You may have heard foxes breeding as they scream when trying to attract a mate and sometimes when breeding. If you hear a fox scream, you can ensure that the breeding season has started.
Mating season starts in December to January, and foxes become more vocal at this time. Vixens come into heat for three weeks with a fertility period of about three days. Once pregnant, the female will find a suitable den where she will produce a litter of four to six cubs in March.
The breeding cycle of foxes begins around late summer, when the cubs from the previous season have started to leave. After the summer, the adults start to get ready to breed, with the reproductive organs swelling in size.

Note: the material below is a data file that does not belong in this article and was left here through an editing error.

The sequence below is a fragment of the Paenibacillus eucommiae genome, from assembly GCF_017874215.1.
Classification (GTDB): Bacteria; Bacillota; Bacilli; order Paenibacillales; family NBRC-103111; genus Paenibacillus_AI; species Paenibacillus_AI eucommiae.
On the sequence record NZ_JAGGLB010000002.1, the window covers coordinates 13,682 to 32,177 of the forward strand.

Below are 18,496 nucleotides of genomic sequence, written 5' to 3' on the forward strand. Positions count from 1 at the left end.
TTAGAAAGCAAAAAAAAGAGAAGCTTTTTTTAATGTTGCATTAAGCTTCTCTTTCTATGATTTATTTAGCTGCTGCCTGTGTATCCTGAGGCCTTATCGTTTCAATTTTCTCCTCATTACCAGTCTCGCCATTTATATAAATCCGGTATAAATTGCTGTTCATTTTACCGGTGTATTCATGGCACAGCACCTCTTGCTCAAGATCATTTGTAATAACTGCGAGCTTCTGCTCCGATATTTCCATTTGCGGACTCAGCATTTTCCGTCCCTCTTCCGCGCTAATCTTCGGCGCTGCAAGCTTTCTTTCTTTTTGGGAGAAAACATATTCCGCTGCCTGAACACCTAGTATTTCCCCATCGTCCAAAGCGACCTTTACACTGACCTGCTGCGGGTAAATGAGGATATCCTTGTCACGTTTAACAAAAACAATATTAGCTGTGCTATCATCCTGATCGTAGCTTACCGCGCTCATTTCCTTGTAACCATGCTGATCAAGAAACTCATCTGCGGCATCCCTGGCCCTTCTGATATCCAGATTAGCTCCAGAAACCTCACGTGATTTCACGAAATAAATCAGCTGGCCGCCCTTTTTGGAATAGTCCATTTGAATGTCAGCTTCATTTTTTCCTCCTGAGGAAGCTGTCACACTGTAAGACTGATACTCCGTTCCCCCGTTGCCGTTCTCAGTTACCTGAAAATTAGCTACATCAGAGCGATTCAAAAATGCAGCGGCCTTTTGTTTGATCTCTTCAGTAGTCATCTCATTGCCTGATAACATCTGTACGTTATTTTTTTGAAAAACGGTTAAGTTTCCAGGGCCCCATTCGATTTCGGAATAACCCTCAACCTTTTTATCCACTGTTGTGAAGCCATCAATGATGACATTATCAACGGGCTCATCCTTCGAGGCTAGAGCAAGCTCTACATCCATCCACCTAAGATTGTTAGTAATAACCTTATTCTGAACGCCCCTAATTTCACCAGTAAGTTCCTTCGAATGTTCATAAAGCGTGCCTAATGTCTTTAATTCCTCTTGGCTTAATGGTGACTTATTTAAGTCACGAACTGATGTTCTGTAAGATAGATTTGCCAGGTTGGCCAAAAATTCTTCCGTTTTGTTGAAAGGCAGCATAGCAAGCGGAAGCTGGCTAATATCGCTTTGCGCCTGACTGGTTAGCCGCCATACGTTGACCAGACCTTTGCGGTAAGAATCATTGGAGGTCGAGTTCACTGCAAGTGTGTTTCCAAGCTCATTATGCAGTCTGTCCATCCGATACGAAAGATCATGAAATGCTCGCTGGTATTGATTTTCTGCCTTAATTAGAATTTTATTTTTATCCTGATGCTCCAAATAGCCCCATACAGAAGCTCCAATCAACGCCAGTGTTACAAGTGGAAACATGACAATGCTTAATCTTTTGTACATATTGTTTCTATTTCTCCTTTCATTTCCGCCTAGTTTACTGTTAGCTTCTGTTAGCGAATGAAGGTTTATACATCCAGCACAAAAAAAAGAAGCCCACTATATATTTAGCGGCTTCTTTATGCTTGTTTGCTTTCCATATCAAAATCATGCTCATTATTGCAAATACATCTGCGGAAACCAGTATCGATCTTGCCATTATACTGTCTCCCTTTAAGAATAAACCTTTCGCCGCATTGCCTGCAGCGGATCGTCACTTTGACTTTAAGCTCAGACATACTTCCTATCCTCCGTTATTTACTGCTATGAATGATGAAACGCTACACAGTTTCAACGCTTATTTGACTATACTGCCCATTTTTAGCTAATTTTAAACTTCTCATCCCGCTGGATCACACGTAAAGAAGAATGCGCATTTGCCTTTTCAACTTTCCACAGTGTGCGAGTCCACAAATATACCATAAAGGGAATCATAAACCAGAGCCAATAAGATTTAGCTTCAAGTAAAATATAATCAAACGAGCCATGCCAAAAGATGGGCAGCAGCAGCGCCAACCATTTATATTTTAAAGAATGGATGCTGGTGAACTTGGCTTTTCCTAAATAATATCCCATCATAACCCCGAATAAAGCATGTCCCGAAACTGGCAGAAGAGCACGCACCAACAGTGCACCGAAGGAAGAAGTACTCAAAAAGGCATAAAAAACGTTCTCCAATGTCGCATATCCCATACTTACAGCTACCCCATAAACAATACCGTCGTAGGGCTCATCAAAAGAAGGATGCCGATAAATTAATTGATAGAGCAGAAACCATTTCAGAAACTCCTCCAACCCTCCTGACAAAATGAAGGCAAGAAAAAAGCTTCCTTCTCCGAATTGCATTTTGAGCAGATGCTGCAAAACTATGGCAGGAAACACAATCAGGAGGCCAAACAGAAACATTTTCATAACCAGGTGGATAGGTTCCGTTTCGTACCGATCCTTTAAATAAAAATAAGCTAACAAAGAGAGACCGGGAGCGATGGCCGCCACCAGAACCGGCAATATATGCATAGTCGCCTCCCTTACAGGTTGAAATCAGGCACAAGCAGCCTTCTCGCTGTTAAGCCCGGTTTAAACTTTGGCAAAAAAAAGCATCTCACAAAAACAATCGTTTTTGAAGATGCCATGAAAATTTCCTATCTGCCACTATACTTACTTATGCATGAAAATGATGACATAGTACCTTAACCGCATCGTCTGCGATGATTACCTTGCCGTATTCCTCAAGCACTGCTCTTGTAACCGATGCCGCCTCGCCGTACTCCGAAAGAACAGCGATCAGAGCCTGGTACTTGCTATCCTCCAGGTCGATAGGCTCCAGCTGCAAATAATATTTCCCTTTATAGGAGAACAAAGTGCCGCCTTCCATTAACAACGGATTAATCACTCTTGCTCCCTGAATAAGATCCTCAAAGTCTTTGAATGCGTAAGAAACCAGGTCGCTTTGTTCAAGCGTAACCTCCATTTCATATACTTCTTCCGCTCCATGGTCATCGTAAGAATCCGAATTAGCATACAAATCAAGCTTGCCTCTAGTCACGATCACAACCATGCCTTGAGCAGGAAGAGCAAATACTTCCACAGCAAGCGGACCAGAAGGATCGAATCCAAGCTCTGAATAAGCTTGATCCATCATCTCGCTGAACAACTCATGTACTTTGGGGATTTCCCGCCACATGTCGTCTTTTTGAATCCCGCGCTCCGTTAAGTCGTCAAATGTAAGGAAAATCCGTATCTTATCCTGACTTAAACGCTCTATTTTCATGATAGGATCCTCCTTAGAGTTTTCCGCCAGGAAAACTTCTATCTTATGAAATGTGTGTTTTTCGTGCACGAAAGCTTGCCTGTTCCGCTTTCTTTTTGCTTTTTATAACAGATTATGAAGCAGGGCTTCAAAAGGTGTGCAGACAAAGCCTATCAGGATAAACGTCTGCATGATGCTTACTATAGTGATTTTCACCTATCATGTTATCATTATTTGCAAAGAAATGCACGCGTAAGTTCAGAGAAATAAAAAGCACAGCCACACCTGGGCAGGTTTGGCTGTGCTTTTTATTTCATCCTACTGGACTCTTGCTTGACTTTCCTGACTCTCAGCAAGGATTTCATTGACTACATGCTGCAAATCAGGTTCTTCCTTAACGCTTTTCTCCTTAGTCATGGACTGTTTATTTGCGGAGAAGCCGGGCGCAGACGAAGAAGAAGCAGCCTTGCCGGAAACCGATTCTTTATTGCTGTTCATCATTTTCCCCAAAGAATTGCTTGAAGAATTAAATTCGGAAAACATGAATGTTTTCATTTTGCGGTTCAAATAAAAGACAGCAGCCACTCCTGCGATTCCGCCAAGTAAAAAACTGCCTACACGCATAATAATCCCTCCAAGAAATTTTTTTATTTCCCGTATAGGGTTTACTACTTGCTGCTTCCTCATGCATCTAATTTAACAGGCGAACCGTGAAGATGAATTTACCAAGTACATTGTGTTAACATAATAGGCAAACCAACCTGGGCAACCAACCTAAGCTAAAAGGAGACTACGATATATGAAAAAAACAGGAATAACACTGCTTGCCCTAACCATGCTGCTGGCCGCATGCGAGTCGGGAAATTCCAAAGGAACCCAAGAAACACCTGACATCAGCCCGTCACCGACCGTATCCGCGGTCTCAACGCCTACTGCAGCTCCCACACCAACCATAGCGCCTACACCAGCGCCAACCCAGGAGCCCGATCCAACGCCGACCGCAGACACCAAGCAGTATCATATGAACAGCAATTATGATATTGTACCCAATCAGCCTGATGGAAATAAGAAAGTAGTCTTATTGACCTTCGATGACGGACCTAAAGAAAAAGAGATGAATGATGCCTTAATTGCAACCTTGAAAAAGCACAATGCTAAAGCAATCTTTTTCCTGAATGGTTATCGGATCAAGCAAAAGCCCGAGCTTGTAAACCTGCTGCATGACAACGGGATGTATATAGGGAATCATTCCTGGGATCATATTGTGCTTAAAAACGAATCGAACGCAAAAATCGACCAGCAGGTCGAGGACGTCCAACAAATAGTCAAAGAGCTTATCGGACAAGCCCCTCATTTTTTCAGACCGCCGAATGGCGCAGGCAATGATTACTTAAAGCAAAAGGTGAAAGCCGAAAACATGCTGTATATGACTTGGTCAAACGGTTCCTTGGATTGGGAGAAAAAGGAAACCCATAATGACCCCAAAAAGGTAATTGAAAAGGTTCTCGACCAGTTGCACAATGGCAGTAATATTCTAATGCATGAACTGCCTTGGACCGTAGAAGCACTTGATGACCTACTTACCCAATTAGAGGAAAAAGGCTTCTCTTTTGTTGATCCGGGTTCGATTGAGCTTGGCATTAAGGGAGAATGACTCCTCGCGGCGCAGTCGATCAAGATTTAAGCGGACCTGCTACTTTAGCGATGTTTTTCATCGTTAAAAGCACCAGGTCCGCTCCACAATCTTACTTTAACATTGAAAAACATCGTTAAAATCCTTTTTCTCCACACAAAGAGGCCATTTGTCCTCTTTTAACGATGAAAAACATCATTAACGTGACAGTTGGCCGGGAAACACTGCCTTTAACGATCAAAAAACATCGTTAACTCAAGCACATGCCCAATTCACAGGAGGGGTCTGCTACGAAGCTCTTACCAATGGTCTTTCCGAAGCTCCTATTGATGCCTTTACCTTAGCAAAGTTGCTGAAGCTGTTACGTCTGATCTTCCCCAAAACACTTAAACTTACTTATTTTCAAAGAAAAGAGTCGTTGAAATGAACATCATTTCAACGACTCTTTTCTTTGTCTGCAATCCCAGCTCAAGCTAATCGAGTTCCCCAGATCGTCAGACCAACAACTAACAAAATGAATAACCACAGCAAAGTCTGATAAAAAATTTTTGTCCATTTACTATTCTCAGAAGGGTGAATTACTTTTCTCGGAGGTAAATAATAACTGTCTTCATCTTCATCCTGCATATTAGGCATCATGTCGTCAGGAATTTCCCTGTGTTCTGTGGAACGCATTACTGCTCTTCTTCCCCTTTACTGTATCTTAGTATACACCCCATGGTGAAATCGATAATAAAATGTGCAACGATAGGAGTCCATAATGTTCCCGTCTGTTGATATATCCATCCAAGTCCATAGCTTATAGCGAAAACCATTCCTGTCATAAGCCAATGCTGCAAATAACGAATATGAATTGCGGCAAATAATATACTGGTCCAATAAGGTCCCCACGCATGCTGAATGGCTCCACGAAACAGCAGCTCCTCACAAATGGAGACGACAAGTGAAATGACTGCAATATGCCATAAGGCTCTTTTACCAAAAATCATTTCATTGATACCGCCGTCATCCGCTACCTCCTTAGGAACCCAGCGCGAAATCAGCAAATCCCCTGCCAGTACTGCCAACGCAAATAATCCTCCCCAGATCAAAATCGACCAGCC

January – Mating season starts – Main dispersal period.
February – Vixen looks for a breeding site. Dispersal ends.
March – Cubs are born. The male brings food to the den for the vixen.
April – Cubs emerge from the den. Adults start to lose winter coats.
May – Cubs start eating solid food. Adults hunt for food for cubs.
June – Den is abandoned. Vixen stops producing milk.
July – Adults bring less food for the cubs, which start foraging for themselves. Cubs sleep in brambles.
August – Cubs able to forage for themselves. Adults will leave cubs for short periods.
September – The cubs are fully grown and are a similar size to the adults.
October – Moult is completed in the adults. The family group starts to break up.
November – Sub-adults and adults fight, leading some young to disperse.
December – Foxes are very vocal to find a mate and will defend their territory.